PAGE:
Let me offer two examples why i cherish the IWW's local autonomy over business unionism. I was a member of a business union for 33 years that had organized our factory workforce. In 2000, our factory was sold off to another company. The dues checkoff was screwed up between the two companies, and members, who had always had their dues deducted from their paychecks, ended up owing the union between twenty-five cents and five dollars each. With a total of about $2,000 owed, the union Local felt a squeeze between its members and the International, which required more than half of all dues collected. The Local began a series of ever more aggressive moves to collect those funds from its own membership. (Each company faulted the other, and neither would assist with this.) First, stewards sat in the cafeteria, and members were invited to go there and pay up. Later, stewards began visiting individual members and reminding them. Eventually, the union issued a letter to members that they would have the company fire the workers if they didn't pay their dues. Consider: some of these had been in their job for 25 years or more, and were under threat of dismissal for a quarter of a dollar owed. If members submitted to the final threat by driving to the union hall to pay their one time dues shortfall, they likely would spend more in gas than the union would collect.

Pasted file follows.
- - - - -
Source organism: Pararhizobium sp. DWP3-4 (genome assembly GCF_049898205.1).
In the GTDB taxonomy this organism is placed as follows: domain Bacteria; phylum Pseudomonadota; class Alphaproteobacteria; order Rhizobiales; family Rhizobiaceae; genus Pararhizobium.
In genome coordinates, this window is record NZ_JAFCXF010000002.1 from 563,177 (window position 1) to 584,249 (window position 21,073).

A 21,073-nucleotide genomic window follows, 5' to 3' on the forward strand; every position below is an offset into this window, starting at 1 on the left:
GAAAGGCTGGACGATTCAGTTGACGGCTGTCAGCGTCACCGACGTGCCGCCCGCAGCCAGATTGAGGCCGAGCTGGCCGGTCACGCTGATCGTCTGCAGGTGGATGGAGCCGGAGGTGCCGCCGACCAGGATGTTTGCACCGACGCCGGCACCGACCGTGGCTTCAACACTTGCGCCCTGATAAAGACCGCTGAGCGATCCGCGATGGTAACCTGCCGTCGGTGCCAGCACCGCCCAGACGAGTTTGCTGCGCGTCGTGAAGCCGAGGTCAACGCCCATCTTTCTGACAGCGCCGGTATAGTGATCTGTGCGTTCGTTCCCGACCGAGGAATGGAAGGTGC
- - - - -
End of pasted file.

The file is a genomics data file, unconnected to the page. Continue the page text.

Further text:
As a union member on staff, i opposed this ultimatum, and what i predicted came to pass -- an angry rebellion of the membership. The dues fiasco undercut support for the union more than any other possible course of action that the Local might have taken.

Yet consider: the members were trapped. They were obligated because they belonged to a seemingly implacable, money-grubbing organization, and had no recourse. The prospect of a union telling a company to fire its own members over a dispute that was none of the members' faults created a tangible disgust for the organization that was supposed to be protecting members' jobs.